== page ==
The best French films of the 21st century remind us why France is still as important to cinema as light itself.
Cinema has been one of the truly international phenomena of the past millennium, but France – more than any other nation – has always been one of the most essential beacons of media. From the pioneering era of the Lumière brothers, to the revolutionary New Wave which broadened our understanding of the potential of cinema, to the country’s recent defense of the theatrical experience, France has always pushed films forward while reminding us of this that we love about them in the first place. No country has done more to help propel cinema into the 20th century, and no country has done more to help maintain its integrity and potential in the 21st century.
From sultry thrillers to mind-blowing 3D experiences and one of the most heart-wrenching and honest love stories ever told, these are the 25 best French films of the 21st century.
Note: To be eligible for our list, a film had to be predominantly French-language and at least partially funded by French. With one exception, all of the movies on this list are also together In France also.
25. “La Sapienza” (2014)
The premise of “La Sapience” (“La Sapienza”) could easily provide fodder for a cliché indie drama: A estranged couple travel to the countryside in a desperate attempt to boost morale, bond with a pair of teenage boys in difficulty and by helping them solve their problems, regains a sense of renewed hope. Gag. But in the hands of Franco-American filmmaker Eugène Green (“The Portuguese Nun”), whose films blend discreet narration and literary themes, “The Sapience” is anything but familiar. Instead, the writer-director creates a work that is both weighted by scientific research and an undercurrent of poignant like nothing else. The title refers to a definition of wisdom dating back centuries and applied in the works of 17th-century Baroque Roman architect Francesco Borromini, whose work becomes as much a character in the film as the intellectuals at its center. Green’s fusion of past and present results in a powerful blend of intellectual and emotional experiences that is also a disarming tongue-in-cheek comedy. Gorgeous at fault, this is the rare case of a brain tale that manages to assert life in the process. —EK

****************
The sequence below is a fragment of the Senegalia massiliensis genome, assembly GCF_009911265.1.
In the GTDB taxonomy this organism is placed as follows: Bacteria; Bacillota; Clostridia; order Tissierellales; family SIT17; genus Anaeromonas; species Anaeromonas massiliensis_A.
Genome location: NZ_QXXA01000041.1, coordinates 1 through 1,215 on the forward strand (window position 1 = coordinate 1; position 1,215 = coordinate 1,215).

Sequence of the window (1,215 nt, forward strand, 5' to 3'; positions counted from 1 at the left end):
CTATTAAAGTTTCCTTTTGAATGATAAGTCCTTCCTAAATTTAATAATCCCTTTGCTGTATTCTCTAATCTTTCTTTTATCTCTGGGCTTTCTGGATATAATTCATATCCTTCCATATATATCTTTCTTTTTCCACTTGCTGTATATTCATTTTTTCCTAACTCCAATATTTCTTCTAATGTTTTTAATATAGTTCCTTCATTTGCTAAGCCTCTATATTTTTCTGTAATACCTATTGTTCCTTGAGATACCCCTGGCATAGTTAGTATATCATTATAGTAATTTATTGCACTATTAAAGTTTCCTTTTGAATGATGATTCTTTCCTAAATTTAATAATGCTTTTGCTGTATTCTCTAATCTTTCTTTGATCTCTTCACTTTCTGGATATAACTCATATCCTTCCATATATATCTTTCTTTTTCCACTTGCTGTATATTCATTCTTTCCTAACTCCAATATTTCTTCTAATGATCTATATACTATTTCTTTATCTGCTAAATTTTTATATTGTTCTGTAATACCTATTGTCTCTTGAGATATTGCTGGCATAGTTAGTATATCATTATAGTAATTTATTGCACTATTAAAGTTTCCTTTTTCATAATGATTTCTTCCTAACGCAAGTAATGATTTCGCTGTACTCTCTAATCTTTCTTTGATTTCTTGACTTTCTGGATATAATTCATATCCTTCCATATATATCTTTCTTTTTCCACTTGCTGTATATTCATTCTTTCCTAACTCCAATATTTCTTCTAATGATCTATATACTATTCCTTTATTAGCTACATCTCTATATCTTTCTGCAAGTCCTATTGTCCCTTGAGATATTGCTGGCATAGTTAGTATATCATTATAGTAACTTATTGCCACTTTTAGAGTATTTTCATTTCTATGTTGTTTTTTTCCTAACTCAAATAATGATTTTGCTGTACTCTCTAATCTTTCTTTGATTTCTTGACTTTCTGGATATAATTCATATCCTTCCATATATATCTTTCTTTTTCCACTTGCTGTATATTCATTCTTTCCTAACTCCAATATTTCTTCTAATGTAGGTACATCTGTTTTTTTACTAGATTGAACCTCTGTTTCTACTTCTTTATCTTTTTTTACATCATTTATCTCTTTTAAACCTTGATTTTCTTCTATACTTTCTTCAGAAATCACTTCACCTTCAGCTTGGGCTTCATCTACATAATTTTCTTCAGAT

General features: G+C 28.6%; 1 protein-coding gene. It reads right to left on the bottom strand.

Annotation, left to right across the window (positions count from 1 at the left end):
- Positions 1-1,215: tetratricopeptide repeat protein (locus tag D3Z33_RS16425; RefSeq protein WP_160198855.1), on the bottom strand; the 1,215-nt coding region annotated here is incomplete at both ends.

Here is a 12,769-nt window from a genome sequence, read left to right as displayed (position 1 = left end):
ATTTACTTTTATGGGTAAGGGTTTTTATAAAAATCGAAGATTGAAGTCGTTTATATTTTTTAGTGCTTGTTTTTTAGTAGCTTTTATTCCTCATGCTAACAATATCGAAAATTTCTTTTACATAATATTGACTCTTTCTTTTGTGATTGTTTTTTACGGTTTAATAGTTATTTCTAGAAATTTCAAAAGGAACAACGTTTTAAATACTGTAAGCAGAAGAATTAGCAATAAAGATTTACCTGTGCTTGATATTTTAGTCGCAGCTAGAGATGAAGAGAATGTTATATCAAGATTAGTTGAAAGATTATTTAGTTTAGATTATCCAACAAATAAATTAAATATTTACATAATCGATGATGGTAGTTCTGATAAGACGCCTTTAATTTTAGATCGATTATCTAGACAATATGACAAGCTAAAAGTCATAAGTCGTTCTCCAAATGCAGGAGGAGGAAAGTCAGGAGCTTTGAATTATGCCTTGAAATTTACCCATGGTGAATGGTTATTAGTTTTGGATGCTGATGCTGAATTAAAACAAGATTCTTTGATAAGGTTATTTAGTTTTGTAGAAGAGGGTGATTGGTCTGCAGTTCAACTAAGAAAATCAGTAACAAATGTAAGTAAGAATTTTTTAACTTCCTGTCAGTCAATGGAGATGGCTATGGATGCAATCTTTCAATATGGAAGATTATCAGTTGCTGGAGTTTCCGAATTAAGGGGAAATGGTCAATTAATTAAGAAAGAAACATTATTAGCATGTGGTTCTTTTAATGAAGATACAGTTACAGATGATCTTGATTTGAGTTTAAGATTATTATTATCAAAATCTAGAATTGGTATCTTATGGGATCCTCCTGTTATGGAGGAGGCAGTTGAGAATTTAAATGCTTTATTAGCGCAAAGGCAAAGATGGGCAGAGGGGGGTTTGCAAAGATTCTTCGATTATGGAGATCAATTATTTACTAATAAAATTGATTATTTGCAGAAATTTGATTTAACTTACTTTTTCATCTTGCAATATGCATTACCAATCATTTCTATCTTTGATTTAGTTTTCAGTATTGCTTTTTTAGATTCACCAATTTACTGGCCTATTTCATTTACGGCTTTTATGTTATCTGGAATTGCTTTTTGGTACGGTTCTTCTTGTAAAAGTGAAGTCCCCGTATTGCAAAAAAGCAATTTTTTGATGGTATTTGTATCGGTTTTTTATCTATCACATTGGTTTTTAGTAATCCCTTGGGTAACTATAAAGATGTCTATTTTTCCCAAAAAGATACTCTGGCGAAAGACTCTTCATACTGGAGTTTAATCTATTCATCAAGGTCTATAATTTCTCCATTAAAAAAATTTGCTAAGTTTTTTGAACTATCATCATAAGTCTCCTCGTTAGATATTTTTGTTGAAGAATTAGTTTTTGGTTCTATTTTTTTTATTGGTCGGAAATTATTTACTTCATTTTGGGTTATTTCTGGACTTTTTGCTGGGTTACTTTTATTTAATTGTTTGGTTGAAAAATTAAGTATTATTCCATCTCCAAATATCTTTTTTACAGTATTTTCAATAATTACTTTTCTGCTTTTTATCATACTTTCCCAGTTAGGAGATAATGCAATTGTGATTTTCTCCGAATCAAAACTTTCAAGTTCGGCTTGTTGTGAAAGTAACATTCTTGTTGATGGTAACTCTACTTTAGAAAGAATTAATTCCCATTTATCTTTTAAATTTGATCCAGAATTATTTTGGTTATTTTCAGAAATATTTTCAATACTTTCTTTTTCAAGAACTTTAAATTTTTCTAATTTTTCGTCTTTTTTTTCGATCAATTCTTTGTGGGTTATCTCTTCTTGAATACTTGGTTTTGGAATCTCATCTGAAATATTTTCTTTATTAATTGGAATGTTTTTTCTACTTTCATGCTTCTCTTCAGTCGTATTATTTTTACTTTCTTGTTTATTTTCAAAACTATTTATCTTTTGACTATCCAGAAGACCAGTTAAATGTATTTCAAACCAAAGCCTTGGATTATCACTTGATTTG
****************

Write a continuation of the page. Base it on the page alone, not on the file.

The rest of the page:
24. “The man in the train” (2002)
From 1989 to 2002, Patrice Leconte was one of the most electric and alluring (and underrated) filmmakers in the world. Her career-defining streak of success may have peaked with 1999’s singularly romantic “Girl on the Bridge”, but it ultimately peaked with “The Man on the Train.” The wise and all in all wonderful story of a chance encounter between a retired teacher (the great Jean Rochefort) and an aging bank robber on the verge of a big score (the French icon Johnny Hallyday), “The train man “wouldn’t prove to be Leconte’s last film, but it looks like he could have been – he’s possessed by the same melancholy spirit that has defined so many big farewells from cinema. The friendship that develops between these two grizzled men is sweet but never sentimental, and the brotherly bond they share over a single weekend is as memorable as any love story. – FROM
23. “Of Gods and Men” (2010)